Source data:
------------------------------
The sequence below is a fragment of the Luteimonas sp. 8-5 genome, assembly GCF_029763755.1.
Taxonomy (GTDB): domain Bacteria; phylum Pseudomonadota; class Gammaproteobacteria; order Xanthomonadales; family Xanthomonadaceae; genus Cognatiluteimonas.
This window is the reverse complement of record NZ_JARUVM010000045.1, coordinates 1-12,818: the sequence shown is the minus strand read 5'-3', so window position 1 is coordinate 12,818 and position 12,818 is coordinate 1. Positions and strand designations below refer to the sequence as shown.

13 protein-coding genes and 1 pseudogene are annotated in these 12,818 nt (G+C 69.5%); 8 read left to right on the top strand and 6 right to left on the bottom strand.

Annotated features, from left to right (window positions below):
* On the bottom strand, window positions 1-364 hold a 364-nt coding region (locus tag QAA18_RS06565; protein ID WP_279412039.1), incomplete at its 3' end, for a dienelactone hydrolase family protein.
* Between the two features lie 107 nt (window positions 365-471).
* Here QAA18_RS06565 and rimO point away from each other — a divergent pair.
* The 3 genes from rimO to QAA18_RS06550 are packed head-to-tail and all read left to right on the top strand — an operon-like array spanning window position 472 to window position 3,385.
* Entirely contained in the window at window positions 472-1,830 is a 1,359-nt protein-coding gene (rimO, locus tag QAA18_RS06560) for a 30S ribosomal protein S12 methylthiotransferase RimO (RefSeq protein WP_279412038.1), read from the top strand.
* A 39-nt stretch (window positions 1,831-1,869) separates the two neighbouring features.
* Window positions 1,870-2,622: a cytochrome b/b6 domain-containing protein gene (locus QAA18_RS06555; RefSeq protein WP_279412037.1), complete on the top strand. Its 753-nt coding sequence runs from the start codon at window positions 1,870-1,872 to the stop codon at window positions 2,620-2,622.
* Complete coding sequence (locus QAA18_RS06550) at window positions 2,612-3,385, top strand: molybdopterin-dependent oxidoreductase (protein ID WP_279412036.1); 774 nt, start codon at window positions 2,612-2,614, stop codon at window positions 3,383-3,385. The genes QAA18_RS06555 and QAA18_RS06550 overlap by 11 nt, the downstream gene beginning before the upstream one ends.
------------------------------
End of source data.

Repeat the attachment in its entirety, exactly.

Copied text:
The sequence below is a fragment of the Luteimonas sp. 8-5 genome, assembly GCF_029763755.1.
Taxonomy (GTDB): domain Bacteria; phylum Pseudomonadota; class Gammaproteobacteria; order Xanthomonadales; family Xanthomonadaceae; genus Cognatiluteimonas.
This window is the reverse complement of record NZ_JARUVM010000045.1, coordinates 1-12,818: the sequence shown is the minus strand read 5'-3', so window position 1 is coordinate 12,818 and position 12,818 is coordinate 1. Positions and strand designations below refer to the sequence as shown.

13 protein-coding genes and 1 pseudogene are annotated in these 12,818 nt (G+C 69.5%); 8 read left to right on the top strand and 6 right to left on the bottom strand.

Annotated features, from left to right (window positions below):
* On the bottom strand, window positions 1-364 hold a 364-nt coding region (locus tag QAA18_RS06565; protein ID WP_279412039.1), incomplete at its 3' end, for a dienelactone hydrolase family protein.
* Between the two features lie 107 nt (window positions 365-471).
* Here QAA18_RS06565 and rimO point away from each other — a divergent pair.
* The 3 genes from rimO to QAA18_RS06550 are packed head-to-tail and all read left to right on the top strand — an operon-like array spanning window position 472 to window position 3,385.
* Entirely contained in the window at window positions 472-1,830 is a 1,359-nt protein-coding gene (rimO, locus tag QAA18_RS06560) for a 30S ribosomal protein S12 methylthiotransferase RimO (RefSeq protein WP_279412038.1), read from the top strand.
* A 39-nt stretch (window positions 1,831-1,869) separates the two neighbouring features.
* Window positions 1,870-2,622: a cytochrome b/b6 domain-containing protein gene (locus QAA18_RS06555; RefSeq protein WP_279412037.1), complete on the top strand. Its 753-nt coding sequence runs from the start codon at window positions 1,870-1,872 to the stop codon at window positions 2,620-2,622.
* Complete coding sequence (locus QAA18_RS06550) at window positions 2,612-3,385, top strand: molybdopterin-dependent oxidoreductase (protein ID WP_279412036.1); 774 nt, start codon at window positions 2,612-2,614, stop codon at window positions 3,383-3,385. The genes QAA18_RS06555 and QAA18_RS06550 overlap by 11 nt, the downstream gene beginning before the upstream one ends.